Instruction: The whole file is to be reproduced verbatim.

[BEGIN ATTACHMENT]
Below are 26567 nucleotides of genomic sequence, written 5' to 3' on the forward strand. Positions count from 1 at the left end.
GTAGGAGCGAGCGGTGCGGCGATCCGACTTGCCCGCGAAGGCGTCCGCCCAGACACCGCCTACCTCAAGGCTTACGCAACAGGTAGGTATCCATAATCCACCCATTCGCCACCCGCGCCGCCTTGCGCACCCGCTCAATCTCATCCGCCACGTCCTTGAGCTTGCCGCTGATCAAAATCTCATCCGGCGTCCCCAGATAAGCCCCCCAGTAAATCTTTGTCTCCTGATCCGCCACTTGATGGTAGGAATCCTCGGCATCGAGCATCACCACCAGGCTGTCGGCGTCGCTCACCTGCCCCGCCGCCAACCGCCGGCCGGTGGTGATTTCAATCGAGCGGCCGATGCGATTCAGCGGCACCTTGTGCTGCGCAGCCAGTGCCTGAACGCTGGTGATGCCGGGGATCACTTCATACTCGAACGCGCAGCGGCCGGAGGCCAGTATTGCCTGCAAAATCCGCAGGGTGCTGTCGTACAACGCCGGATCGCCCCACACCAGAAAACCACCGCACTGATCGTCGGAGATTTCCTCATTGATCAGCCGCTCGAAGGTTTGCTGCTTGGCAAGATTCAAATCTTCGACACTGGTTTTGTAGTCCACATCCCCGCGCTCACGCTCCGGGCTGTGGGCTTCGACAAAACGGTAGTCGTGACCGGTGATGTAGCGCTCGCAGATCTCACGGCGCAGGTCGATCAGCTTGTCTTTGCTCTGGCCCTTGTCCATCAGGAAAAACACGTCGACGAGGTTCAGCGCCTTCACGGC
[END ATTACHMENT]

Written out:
Below are 26567 nucleotides of genomic sequence, written 5' to 3' on the forward strand. Positions count from 1 at the left end.
GTAGGAGCGAGCGGTGCGGCGATCCGACTTGCCCGCGAAGGCGTCCGCCCAGACACCGCCTACCTCAAGGCTTACGCAACAGGTAGGTATCCATAATCCACCCATTCGCCACCCGCGCCGCCTTGCGCACCCGCTCAATCTCATCCGCCACGTCCTTGAGCTTGCCGCTGATCAAAATCTCATCCGGCGTCCCCAGATAAGCCCCCCAGTAAATCTTTGTCTCCTGATCCGCCACTTGATGGTAGGAATCCTCGGCATCGAGCATCACCACCAGGCTGTCGGCGTCGCTCACCTGCCCCGCCGCCAACCGCCGGCCGGTGGTGATTTCAATCGAGCGGCCGATGCGATTCAGCGGCACCTTGTGCTGCGCAGCCAGTGCCTGAACGCTGGTGATGCCGGGGATCACTTCATACTCGAACGCGCAGCGGCCGGAGGCCAGTATTGCCTGCAAAATCCGCAGGGTGCTGTCGTACAACGCCGGATCGCCCCACACCAGAAAACCACCGCACTGATCGTCGGAGATTTCCTCATTGATCAGCCGCTCGAAGGTTTGCTGCTTGGCAAGATTCAAATCTTCGACACTGGTTTTGTAGTCCACATCCCCGCGCTCACGCTCCGGGCTGTGGGCTTCGACAAAACGGTAGTCGTGACCGGTGATGTAGCGCTCGCAGATCTCACGGCGCAGGTCGATCAGCTTGTCTTTGCTCTGGCCCTTGTCCATCAGGAAAAACACGTCGACGAGGTTCAGCGCCTTCACGGC